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Personal Insurance: Home Insurance


Personal Property - Where is it insured?

When you travel on vacation, move to a new residence, put items in a storage unit, have a family member living at college, or pack up all your earthly belongings in a U-Haul truck, suddenly you wonder, Is all my stuff insured when away from my residence premises?”

Personal Property is most often insured as part of a Homeowners or Renters insurance policy. As long as you have an in-force policy that includes your Personal Property then the answer is “Yes, you have coverage.” But, where your personal property is covered, how much limit is available, and what type of claims are covered needs further explanation. See SPECIAL CONCERNS at the bottom of this article to learn about the two common losses that are not covered claims without additional insurance protection.


Here’s what the typical Homeowners or Renters insurance policy says under:


1. Covered Property

We cover personal property owned or used by an “insured” while it is anywhere in the world.

Your personal property is insured anywhere in the world, not just at your residence premises. So, all or part of your personal property can be with you while traveling on vacation, stored in a storage unit, in your car, in your hotel room, in the back of your pickup truck, in a U-Haul truck, etc. and it is still insured. You have the full personal property limit shown in the policy except for a couple of notable exceptions: The full limit is not provided for personal property at other residences and certain types of personal property described under the section Special Limits For Personal Property.

2. Limit For Property At Other Residence

Our limit of liability for personal property usually located at an “insured’s” residence, other than the “residence premises”, is 10% of the limit of liability for Coverage C, or $1,000, whichever is greater.

The policy makes the distinction between your “residence premises” which is your main residence insured list in the policy and other residences (second or seasonal homes, a dorm room, time-share condo, etc.). The policy reduces personal property exposure to 10% at these other part-time residences because they are subject to increased risk like theft, vandalism, and water loss of personal property and should be insured separately if higher limits are needed. So, if you have a $100,000 Cov C Personal Property limit in your policy then 10% or $10,000 is available at other residences.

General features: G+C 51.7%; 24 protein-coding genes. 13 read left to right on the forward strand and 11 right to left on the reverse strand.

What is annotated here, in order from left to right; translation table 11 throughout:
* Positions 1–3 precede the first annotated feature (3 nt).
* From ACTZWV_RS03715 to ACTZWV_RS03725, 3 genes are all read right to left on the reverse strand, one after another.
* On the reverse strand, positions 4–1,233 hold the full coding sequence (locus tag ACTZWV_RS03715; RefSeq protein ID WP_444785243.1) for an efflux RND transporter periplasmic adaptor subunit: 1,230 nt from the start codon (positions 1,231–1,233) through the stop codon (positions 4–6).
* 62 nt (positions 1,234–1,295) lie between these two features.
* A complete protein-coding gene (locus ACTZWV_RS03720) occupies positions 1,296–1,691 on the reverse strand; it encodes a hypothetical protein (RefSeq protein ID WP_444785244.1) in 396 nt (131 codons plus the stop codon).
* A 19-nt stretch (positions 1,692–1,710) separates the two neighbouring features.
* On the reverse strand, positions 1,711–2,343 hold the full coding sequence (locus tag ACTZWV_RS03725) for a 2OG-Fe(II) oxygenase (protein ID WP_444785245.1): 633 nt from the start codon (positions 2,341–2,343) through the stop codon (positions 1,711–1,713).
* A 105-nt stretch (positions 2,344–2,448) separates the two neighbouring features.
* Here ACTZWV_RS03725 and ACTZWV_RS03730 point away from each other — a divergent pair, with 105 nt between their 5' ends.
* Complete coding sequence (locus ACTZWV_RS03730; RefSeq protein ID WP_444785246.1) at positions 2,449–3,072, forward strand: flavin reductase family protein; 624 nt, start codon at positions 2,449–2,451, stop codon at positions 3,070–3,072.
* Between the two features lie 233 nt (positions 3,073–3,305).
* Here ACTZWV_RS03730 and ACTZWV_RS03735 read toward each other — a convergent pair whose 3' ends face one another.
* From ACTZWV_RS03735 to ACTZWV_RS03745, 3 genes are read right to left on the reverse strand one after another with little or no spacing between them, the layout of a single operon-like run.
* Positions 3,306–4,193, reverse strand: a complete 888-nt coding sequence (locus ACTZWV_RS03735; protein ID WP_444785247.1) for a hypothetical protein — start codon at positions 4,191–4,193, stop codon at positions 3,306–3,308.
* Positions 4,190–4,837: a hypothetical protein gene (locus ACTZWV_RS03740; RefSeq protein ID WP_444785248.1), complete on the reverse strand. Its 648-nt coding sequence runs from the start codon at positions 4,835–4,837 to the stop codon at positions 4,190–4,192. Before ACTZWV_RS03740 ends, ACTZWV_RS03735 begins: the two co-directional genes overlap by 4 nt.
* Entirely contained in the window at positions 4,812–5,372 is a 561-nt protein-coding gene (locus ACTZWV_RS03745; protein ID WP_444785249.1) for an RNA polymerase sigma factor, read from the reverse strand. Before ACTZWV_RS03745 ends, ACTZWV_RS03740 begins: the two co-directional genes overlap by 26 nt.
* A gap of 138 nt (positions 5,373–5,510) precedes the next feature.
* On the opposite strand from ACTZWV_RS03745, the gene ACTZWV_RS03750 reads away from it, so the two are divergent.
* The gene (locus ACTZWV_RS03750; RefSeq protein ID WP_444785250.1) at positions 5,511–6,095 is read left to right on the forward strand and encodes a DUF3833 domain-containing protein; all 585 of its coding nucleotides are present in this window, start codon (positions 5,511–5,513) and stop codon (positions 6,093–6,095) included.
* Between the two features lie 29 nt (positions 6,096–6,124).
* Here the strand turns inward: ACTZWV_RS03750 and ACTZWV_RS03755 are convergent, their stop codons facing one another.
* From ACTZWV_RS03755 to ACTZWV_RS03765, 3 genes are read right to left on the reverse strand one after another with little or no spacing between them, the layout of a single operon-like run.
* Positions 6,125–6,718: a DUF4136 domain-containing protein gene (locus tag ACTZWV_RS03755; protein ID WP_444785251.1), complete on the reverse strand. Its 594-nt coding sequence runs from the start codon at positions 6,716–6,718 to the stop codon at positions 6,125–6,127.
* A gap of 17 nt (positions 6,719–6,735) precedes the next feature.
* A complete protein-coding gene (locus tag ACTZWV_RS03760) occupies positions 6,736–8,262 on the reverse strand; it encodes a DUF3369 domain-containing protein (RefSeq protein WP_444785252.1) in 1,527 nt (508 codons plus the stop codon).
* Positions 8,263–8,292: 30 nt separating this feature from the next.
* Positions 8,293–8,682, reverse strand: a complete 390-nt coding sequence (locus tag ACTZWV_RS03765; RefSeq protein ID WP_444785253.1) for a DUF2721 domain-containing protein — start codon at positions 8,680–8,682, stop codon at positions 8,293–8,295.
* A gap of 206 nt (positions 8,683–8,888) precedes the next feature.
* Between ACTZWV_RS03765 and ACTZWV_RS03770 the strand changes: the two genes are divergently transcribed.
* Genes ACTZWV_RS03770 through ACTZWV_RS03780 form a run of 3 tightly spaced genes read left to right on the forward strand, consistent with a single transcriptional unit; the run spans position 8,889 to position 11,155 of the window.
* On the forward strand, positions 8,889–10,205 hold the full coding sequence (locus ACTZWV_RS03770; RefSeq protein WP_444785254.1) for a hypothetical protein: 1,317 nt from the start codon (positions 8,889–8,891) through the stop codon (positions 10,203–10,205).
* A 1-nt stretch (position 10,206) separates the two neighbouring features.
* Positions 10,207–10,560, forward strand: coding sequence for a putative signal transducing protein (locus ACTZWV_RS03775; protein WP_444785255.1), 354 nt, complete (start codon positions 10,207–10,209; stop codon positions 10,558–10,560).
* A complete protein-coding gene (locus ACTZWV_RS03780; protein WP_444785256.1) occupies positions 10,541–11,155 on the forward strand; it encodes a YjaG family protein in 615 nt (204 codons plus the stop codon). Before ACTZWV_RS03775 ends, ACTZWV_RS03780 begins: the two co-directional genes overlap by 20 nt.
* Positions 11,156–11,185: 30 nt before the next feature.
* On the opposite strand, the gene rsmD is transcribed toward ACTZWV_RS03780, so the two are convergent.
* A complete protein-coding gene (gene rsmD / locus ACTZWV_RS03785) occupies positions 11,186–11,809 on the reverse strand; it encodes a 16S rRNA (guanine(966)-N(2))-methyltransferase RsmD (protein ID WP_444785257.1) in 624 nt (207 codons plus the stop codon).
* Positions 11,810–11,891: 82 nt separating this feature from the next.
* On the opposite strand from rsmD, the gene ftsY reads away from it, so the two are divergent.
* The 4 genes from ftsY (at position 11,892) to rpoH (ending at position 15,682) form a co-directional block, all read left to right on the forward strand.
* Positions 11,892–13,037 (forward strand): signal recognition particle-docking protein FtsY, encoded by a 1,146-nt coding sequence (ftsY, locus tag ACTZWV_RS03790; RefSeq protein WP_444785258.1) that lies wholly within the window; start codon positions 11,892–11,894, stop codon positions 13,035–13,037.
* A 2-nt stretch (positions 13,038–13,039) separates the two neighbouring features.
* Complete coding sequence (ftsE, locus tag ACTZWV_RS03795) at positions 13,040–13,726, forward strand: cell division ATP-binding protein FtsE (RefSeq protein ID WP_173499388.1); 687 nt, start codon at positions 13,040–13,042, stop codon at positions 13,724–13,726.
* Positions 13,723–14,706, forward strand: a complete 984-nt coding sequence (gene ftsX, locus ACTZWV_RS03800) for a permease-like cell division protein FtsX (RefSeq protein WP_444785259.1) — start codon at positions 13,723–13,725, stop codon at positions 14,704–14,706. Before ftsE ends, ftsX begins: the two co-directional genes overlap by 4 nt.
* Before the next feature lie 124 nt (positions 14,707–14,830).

NOTE: Theft is not a covered loss at other residences except while you are temporarily living there. Staying in a hotel/motel is not considered as other residences.

3. Special Limits of Liability

The policy assigns lower coverage limits to a short list of specific types of personal property like money, jewelry, firearms and business property. For the these limits in your own policy please contact your agent.


Two common personal property losses are not covered without extra insurance protection – dropping or breaking and losing or misplacing.

Dropping or breaking

When you are handling and moving your personal property items they can get damaged or broken. This type of loss would not be a covered claim unless you endorsed your policy with “Special Risk” coverage on personal property (HO-5 form or equivalent). Even with “Special Risk” coverage there are exclusions for fragile items like china and glass. For valuable items that can be easily broken you can provide breakage coverage if you “Schedule” those items for additional coverage.

Damage by vehicles

Fortunately, you do have coverage for damage including breakage of your personal property if damaged by a vehicle. This is really important coverage because when all your personal property is loaded in a vehicle it could all be lost in a collision or roll-over accident. Generally this means that if your personal property is damaged by impacting your vehicle (being carried inside your car or a truck) or is impacted by another vehicle then it is a covered claim. However, if your load just shifts causing damage or your unsecured load just falls out (or blows out) of your vehicle no coverage would apply. You still must make every effort to protect your property by packing and securing it for transport.

Losing or misplacing 

When you lose or misplace a personal property item it is not a covered loss. For expensive items like wedding rings and other jewelry you may want to consider “Scheduling” the item. If scheduled the item is then covered for losing or misplacing. NOTE: If you leave an item in a known place and it disappears then the presumption is that the item has been stolen and is covered as a theft.

For more about Personal Property, read PERSONAL PROPERTY - How is it insured? 

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